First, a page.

Farm animals, Today on the Farm

Blake Hansen: Cattle Ob-gyn

About 200 calves are born each year at Hansen’s Dairy, and Herd Manager Blake Hansen serves as a type of cattle ob-gyn for the expecting cows. While difficulties during labor are uncommon, difficult labors are very hard on the cows and can lead to diminished milking productivity and decreased fertility. For these reasons, Blake keeps a close eye on the cows near the end of their 9-month pregnancy.

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Though each cow is different, Blake will see several indications that a cow is close to labor. In the week before calving, her feed intake decreases and her udder will start to swell. Young heifer’s udders can start swelling as early as 1 month before labor. Several days before labor, the ligaments on the tail head cave in slowly, then drastically when labor is only hours away.

During the first stage of labor, the calf is being forced toward the birth canal and the cervix is beginning to dilate. Because of the dilation, the base of her tail may appear to have a kink in it. At this point, the cow will be moved inside the barn to the maternity pen so she can deliver her calf in a dry, clean space.

Shortly after, the water bag will appear from the vulva. It will resemble a small reddish-brown balloon filled with water, or the bag may burst inside her. When this bag breaks, the cow will feel a release of pressure and she’ll get up to investigate. If she makes no progress for a half-hour after the water bag has appeared or burst, Blake will help the cow with her delivery.

During the second stage of labor the contractions become strong and coordinated. They will come 3 to 5 minutes apart. The cow will often lie on her side begin to push. She will be visibly straining.

Within an hour after the water bag has appeared, two small white hooves should emerge from the vulva while still in the embryotic fluid bag. After a few minutes, the nose will follow, then the shoulders, body and hind legs. The cow will immediately stand and turn to clean the calf with her tongue.

80% of births are unassisted and calves will enter the birth canal correctly, with their front feet first and nose between their knees. But sometimes, the calves may have limbs twisted, be backwards (breech) or too large.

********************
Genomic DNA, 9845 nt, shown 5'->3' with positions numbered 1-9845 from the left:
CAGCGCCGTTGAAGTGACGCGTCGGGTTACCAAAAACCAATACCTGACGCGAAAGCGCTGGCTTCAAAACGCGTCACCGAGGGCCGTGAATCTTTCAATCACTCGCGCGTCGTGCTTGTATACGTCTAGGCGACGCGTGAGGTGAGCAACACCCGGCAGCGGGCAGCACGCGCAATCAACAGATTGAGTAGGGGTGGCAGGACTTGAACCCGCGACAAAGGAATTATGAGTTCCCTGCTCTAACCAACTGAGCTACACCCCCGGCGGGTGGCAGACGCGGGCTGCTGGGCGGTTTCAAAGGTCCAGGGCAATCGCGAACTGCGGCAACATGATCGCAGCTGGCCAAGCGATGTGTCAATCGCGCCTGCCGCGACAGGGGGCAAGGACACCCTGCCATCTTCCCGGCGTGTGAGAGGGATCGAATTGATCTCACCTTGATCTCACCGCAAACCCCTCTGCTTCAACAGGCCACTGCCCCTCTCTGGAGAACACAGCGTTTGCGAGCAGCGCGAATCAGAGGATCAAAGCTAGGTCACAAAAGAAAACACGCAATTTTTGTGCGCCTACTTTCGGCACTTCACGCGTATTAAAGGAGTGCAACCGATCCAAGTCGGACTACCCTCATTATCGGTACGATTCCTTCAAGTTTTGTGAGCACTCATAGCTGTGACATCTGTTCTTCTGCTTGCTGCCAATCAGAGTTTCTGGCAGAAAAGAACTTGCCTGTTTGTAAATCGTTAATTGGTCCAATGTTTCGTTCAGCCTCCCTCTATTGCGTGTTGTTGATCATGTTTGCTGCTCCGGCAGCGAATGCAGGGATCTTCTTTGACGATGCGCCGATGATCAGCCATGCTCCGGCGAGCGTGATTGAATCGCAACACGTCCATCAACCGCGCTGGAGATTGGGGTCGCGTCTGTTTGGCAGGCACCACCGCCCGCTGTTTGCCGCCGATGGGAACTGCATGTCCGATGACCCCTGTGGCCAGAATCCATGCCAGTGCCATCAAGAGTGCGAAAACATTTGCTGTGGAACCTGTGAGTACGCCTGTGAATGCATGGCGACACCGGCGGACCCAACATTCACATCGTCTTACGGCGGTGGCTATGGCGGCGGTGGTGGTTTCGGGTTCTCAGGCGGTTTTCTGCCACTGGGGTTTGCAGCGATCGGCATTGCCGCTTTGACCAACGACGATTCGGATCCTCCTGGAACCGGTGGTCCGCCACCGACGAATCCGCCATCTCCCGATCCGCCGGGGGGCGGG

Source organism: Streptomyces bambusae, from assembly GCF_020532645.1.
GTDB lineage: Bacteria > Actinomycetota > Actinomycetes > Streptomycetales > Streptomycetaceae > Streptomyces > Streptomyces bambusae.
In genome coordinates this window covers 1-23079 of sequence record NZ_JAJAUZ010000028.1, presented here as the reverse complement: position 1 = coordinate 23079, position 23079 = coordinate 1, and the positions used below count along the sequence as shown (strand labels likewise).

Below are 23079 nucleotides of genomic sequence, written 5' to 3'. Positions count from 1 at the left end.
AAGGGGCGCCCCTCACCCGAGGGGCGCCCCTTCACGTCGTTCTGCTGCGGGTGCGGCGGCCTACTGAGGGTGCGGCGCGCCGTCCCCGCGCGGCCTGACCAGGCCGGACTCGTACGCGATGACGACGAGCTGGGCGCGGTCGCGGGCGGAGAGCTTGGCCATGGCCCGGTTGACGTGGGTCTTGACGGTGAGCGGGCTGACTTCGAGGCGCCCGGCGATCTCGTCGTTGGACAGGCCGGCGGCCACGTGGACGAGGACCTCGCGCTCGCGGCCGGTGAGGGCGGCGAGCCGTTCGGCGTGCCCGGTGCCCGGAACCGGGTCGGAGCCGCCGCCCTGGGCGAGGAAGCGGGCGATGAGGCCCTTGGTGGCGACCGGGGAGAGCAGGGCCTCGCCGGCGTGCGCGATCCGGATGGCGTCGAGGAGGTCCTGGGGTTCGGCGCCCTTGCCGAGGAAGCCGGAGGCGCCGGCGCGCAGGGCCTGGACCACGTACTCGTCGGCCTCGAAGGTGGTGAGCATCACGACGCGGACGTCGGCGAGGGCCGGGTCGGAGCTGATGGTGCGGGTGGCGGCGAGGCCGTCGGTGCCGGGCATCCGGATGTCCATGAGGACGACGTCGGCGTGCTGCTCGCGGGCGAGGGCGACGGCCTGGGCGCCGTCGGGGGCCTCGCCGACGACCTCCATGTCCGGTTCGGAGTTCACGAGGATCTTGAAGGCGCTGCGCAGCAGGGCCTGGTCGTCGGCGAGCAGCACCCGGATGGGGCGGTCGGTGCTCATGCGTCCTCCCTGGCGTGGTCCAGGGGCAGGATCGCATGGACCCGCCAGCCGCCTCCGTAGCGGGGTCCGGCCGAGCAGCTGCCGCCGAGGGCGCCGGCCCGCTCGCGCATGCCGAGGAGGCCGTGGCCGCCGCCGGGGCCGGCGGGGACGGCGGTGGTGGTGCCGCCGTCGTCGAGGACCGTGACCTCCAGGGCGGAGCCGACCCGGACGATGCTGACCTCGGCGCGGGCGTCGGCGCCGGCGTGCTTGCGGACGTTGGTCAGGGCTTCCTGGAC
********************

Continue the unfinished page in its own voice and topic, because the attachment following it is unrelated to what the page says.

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The above picture, from Oregon State University Extension Service (http://ans.oregonstate.edu/sites/ans.oregonstate.edu/files/extension/cattle/CalvingSchool-theCalvingProcess.pdf), shows a calf entering the birth canal in the correct position.

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The above picture, from Oregon State University Extension Service (http://ans.oregonstate.edu/sites/ans.oregonstate.edu/files/extension/cattle/CalvingSchool-theCalvingProcess.pdf), shows a calf in the birth canal with its front leg pinned back. A cow with her calf in this position would require some assistance during labor.

backwardcalfThis picture, from Oregon State University Extension Service (http://ans.oregonstate.edu/sites/ans.oregonstate.edu/files/extension/cattle/CalvingSchool-theCalvingProcess.pdf), shows a calf in the backwards (breech) position. Blake must quickly deliver the calf before the cow is pushing too much, or it will be hard to reach in and grab the hind legs.

The third and final stage of labor is the passing of the afterbirth. The cow’s uterine contractions will continue in order to expel the remaining fetal membranes. This will last anywhere from 1 to 12 hours.

Some tour participants are lucky enough to witness a calf being born. It’s wonderful to see the miracle of life before your eyes!

Written by Kelby Robb

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Cooking with the Hansens, Family, For kids, Local foods

Making butter — a fun and tasty snack

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Hansen’s Farm Fresh Dairy makes butter on a much larger scale, but the process is essentially the same.

Making butter is a fun, easy experiment — it’s educational and delicious. Try this at home with your kids. No old-fashioned butter churn required!

This activity will yield just enough butter for a single piece of bread or several crackers. For larger amounts of butter, use more heavy whipping cream and a mixer to thicken the cream. As a bonus, you can also make your own buttermilk by following these directions.

To start, purchase a quart of heavy whipping cream from Hansen’s Farm Fresh Dairy.

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Hansen’s Dairy tour participants shake their jars of cream.

Pour 2 tablespoons of the heavy whipping cream into a small sealable container (preferably glass, like a baby food jar).

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The chunk of butter is clearly visible after draining the buttermilk.

Seal the container and shake it vigorously for 3-5 minutes. The cream will start sticking to the sides, but you’re not done yet. Suddenly, a chunk of light, fluffy butter will clearly separate from the watery buttermilk and you’ll be able to hear it start slapping around in the jar. Once you hit this point, it’s important to stop shaking the jar (don’t over shake). The cream turns to butter because of the agitation and the warmth of your hands.

The butter isn’t ready to eat quite yet. Drain the buttermilk (the excess liquid) from your container. Next, spoon up the butter left in your container and dip it into cool water to rinse the remaining buttermilk from the butter.

When the excess water is gone from the butter, sprinkle on a small amount of salt, or even some fresh herbs, and spread it onto your bread or crackers. Enjoy your homemade butter!

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Let us do the work — try a tub of Hansen’s Dairy butter!

To store leftovers, put the butter in a sealable container and refrigerate it.

Written by Kelby Robb, Hansen’s Dairy intern